Something’s brewing in the research plots outside Jeanine Davis’ office near Asheville that could help farmers who are trying to hitch their fortunes to N.C.’s burgeoning craft beer movement.
Davis is studying ways to grow North Carolina’s early-stage hops industry into a serious agriculture effort.
It would seem a heady time for growing hops in North Carolina: The artisan beer industry is taking off and interest in locally made foods has never been higher. But hops production here faces challenges that will take considerable science to overcome.
That’s where Davis and others from N.C. State’s hops team come in. Since 2010, Davis, associate professor and extension specialist with the university’s horticultural science department, has been trying to come up with ways Southern hops growers can beat diseases and climate restrictions that don’t plague the hops-growing giants in the Pacific Northwest. The hops yards she oversees at the Mountain Horticultural Crops Research & Extension Center in Mills River, outside Asheville, are a scientific laboratory that growers throughout the state hope will solve many of their problems.
It all started about six years ago, during a serious hops shortage, a problem for smaller breweries and home beer-making hobbyists. The part of hops used in beer are the female flowers, which look like green cones; when they are ripe, they are filled with resins containing the acids that give beer its bitter notes and distinctive aromas. “They are so fragrant, and very sticky,” Davis said. “It smells marvelous – if you like beer.”
With prices surging, growing hops for market seemed like a good idea. But Davis began fielding phone calls from new growers when they ran into trouble. She and other N.C. State researchers – funded initially with a Golden LEAF Foundation tobacco-region grant – planted study plots of hops to try to figure out what the crop needed. First, though, they needed to figure out which varieties work best in the South.
Role of climate
Types of hops vary greatly and all were bred for the cooler, less humid Northwest.
And a hops yard requires a steep investment just to get started. Hops grow on long bines – that’s bines, not vines, because the plants have twining stems – and need a trellis 12 to 20 feet tall, plus strings tied down to the base of each plant every year. And for small growers, it’s all hand picking, up and down ladders, as harvesting machinery generally is made for mass production.
Given that hops cones are picked over a period of time, as each ripens, it all adds up to a hefty labor cost. Davis knew that farmers who went to all this trouble did not want to be tearing out all their plants when varieties they chose proved poor.
“We found that the variety ‘Cascade’ does well for almost everybody that puts it in the Southeast,” she said.
Other findings: Downy mildew is a huge problem for hops, and taking off low foliage helps promote air circulation to control it, as does regular spraying. Davis also has found that pruning plants aggressively through the spring – more hand labor – boosts yields.
But where science can make perhaps the biggest difference in the hops industry is in plant breeding: creating varieties that thrive despite fewer hours of daylight.
In Washington state, the hops-growing giant in the U.S., summer days with up to 16 hours of daylight are ideal for the photo-sensitive plant. North Carolina, closer to the equator, doesn’t get that many daylight hours.
Davis is hoping to partner with other Southeastern states on grants – the USDA specialty crops grant that is now funding her runs out next year – to get a plant breeder developing new hops that thrive in the South.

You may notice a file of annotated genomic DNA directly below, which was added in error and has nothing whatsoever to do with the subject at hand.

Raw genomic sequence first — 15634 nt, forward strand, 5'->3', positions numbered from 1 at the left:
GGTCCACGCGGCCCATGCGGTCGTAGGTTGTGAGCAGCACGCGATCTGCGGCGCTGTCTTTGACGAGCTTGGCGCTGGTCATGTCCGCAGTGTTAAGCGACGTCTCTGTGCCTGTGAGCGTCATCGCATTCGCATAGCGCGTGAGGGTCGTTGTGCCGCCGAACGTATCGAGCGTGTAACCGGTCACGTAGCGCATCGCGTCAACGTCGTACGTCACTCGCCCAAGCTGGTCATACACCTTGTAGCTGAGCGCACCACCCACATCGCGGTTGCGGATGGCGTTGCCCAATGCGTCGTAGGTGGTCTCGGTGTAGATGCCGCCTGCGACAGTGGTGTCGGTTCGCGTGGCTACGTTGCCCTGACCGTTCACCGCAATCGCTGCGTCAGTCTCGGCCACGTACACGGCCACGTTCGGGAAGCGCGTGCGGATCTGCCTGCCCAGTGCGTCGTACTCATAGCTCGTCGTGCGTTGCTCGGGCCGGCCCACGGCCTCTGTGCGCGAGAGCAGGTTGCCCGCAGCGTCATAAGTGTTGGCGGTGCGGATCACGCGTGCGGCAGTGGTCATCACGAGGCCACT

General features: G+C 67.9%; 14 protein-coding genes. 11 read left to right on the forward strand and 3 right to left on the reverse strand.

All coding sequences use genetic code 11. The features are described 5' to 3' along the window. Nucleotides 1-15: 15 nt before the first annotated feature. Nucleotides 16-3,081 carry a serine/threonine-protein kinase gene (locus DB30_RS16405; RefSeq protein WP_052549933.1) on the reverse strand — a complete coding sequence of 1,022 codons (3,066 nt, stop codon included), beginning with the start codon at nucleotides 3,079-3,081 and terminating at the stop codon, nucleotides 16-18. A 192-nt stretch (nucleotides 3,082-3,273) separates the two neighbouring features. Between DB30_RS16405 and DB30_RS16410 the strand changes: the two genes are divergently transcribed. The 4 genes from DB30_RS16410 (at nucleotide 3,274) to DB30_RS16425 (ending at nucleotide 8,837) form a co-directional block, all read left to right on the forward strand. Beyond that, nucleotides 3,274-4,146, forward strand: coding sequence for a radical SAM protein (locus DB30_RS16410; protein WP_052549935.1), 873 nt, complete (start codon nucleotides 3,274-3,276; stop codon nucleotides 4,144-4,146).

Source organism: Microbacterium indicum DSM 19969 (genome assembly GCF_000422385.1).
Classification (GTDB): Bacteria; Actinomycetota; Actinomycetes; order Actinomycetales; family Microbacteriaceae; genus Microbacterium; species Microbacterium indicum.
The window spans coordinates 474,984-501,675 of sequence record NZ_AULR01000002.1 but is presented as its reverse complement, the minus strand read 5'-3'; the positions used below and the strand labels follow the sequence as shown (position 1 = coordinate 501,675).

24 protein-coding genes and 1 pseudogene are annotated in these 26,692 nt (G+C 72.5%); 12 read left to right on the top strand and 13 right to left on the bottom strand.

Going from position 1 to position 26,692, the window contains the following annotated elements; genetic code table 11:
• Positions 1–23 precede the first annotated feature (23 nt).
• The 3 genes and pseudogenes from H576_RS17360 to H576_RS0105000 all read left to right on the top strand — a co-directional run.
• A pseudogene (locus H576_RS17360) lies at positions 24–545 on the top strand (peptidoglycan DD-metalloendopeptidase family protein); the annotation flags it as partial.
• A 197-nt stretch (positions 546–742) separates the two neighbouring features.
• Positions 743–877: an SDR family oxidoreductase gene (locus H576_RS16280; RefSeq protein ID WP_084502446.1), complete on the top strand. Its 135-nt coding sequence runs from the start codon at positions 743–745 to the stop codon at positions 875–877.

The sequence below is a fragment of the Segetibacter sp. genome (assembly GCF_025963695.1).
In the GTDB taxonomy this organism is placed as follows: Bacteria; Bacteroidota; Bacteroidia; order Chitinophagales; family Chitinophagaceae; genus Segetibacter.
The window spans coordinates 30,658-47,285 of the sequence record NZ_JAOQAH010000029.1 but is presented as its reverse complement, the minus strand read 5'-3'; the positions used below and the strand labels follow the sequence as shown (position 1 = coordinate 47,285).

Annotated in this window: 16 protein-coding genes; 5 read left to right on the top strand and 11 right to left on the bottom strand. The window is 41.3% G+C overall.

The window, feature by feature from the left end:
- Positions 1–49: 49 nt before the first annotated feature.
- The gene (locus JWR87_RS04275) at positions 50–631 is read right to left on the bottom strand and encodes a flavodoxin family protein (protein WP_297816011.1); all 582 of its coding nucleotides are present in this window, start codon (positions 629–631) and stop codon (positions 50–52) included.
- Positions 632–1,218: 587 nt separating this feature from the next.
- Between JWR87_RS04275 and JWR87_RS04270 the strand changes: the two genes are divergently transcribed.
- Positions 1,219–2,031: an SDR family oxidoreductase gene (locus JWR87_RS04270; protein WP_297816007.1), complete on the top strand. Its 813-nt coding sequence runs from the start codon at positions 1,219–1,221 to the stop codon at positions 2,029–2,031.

The research is eagerly awaited by growers such as Ben Sunderman, owner of Cedar Ridge Hops Farm in Yadkin County. Sunderman was deep in harvest time around Labor Day, and had already tallied 250 pounds of hops, with 190 pounds left to pick.
Research into better ways to grow the crop, he said, “is the most important thing right now.
“I’ve got so much time and effort into this, and 20-foot-long telephone poles in the ground,” Sunderman said. The poles form hops trellises. “We’ve got such infrastructure and … of course all the family’s involved and it’s something I want to make work. Every year we get better and every year we find more things out.”
Still, he said, hops production “is not ‘put something in the ground and a dollar bill pops out.’ ”
Added to growing data supplied by research, Sunderman said he and other growers need to get equipment to turn whole hops into pellets that brewers typically prefer if they want to find more buyers.
The N.C. industry will always be something of a niche effort, some say. Washington state devotes tens of thousands of acres to hops production. Currently, North Carolina probably has about 80 growers working possibly 50 acres, Davis said. Still, that’s up from maybe 2 acres when she first began her research.
“Certainly early on, it’s going to be in the niche stage for the craft brewer and the craft beer drinker who are willing to spend a little more to promote what I call the Southern beer economy,” said Sean Lilly Wilson, head of Durham’s Fullsteam Brewery, which advertises “plow to pint” beer and uses a limited amount of locally grown hops. “It remains to be seen if we’re going to have the agricultural technology and wherewithal to get beyond that niche stage.”
Davis thinks hops growing could reach several hundred acres, with growers focused on highly aromatic hops for artisanal brews.
“The way I look at it is it’s very similar to what our wine grape industry was 15 years ago, when so many people said, ‘This will never amount to anything,’ ” Davis said. “I think the demand is there and the kind of people I see trying it – we’ve got some really tenacious people. ... We’re still right in the very beginning.”
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